“A business that makes nothing but money is a poor kind of business.” – Henry Ford
A new year, a new beginning. A time for contemplation. What did you accomplish last year? Did you evolve your business, your teams, yourself? Where did you miss the mark? How can you improve this year?
Almost always, when I ask clients what they want to accomplish in the new year, the answer is: “more”. More sales, more customers, more product innovation, more profit, more capital – and the list goes on. I understand that in the game of business, score is kept by dollars and equity value, but I wonder whether “more is better” is really the right goal-post.
My experience is that the “wanting” behind “more” can never be satisfied. It just creates more wanting. It’s truly insatiable. I’m not saying more profit is wrong by any means. I believe profit growth and a new form of capitalism can bring tremendous fulfillment and balance to the entire globe. But I also believe an unconscious drive for more is destructive and can never fulfill. So where is fulfillment then?
The greatest sense of fulfillment comes when we incorporate humanistic values into business, and seek to serve – to give to the flow of life, rather than take from the flow of life. And when humanistic values are inculcated into corporate cultures, and stakeholder service business models replace stockholder biased models, profit and value creation well exceed the value realized by the stockholder biased, “more is better” models. It’s already happening. Take a look at the profit and market caps of values based companies like Whole Foods, Southwest Airlines, Google, IKEA, Zappos and Amazon.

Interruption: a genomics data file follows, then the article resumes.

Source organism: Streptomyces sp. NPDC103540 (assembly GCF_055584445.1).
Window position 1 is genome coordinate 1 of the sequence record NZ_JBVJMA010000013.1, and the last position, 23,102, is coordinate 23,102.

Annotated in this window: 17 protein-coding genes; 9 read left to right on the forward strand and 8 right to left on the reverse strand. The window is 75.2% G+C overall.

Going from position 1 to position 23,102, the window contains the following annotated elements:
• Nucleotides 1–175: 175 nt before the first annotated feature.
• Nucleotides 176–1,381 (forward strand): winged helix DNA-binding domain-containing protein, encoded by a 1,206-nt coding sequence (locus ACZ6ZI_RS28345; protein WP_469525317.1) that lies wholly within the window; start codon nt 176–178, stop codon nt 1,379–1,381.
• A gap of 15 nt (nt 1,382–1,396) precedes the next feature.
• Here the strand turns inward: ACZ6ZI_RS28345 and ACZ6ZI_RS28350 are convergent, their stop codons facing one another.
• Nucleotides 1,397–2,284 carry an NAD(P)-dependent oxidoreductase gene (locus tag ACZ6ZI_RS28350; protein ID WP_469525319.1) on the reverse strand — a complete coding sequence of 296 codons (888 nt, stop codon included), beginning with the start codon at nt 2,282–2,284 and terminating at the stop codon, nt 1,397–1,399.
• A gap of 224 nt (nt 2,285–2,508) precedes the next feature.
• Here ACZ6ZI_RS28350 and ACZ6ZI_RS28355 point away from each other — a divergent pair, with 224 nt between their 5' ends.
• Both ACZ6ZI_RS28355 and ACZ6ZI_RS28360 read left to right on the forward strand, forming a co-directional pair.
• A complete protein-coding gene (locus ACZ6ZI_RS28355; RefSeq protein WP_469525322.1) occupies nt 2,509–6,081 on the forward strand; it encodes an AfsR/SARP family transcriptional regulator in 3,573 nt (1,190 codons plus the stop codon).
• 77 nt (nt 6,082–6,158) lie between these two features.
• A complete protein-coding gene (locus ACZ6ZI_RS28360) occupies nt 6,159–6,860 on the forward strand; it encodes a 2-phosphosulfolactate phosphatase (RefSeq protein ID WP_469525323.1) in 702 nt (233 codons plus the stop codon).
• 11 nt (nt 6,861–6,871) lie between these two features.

The truth is that the greatest sense of fulfillment doesn’t come from the things we get – sales, profit, customers. It comes from the things we give – interconnection, trust, compassion, generosity. It’s interesting how Bill Gates and Warren Buffett now realize that allocation is a higher order than accumulation, as they continue to allocate their total wealth. So what does winning at the game of business really mean? Yes, it involves smart business models and growth. But holistic growth incorporates people, planet, and profit. I’m absolutely convinced that this is growth that fulfills, and doesn’t beget a restless yearning for more.
Mikael Meir, CEO and founder of Mikael Meir Inc., is a leadership coach focused on empowering socially conscious entrepreneurs, executives and social change leaders with the tools and skills necessary to achieve true success. After spending 17 years learning the art and science of entrepreneurship, he spent the last three years on an inner journey through Self, metaphysics, theology and psychology. This has led him to an expanded sense of Self, and has served as the foundation of inner peace, joy, freedom and abundance. His intention is to share this learning with the business world.